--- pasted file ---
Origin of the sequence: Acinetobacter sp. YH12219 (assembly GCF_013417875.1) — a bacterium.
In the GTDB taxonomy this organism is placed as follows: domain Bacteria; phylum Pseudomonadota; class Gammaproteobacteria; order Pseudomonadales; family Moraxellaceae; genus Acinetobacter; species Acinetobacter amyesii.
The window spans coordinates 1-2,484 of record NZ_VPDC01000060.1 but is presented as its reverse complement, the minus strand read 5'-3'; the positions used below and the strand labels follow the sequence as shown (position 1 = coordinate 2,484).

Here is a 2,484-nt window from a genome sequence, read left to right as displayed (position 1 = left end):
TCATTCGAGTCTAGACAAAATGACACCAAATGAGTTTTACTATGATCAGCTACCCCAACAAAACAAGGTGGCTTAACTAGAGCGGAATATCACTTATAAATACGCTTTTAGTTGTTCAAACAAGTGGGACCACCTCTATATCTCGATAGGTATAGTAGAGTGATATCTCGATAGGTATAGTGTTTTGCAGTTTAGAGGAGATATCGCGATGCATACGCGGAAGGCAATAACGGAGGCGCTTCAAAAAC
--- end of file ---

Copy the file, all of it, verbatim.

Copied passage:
Origin of the sequence: Acinetobacter sp. YH12219 (assembly GCF_013417875.1) — a bacterium.
In the GTDB taxonomy this organism is placed as follows: domain Bacteria; phylum Pseudomonadota; class Gammaproteobacteria; order Pseudomonadales; family Moraxellaceae; genus Acinetobacter; species Acinetobacter amyesii.
The window spans coordinates 1-2,484 of record NZ_VPDC01000060.1 but is presented as its reverse complement, the minus strand read 5'-3'; the positions used below and the strand labels follow the sequence as shown (position 1 = coordinate 2,484).

Here is a 2,484-nt window from a genome sequence, read left to right as displayed (position 1 = left end):
TCATTCGAGTCTAGACAAAATGACACCAAATGAGTTTTACTATGATCAGCTACCCCAACAAAACAAGGTGGCTTAACTAGAGCGGAATATCACTTATAAATACGCTTTTAGTTGTTCAAACAAGTGGGACCACCTCTATATCTCGATAGGTATAGTAGAGTGATATCTCGATAGGTATAGTGTTTTGCAGTTTAGAGGAGATATCGCGATGCATACGCGGAAGGCAATAACGGAGGCGCTTCAAAAAC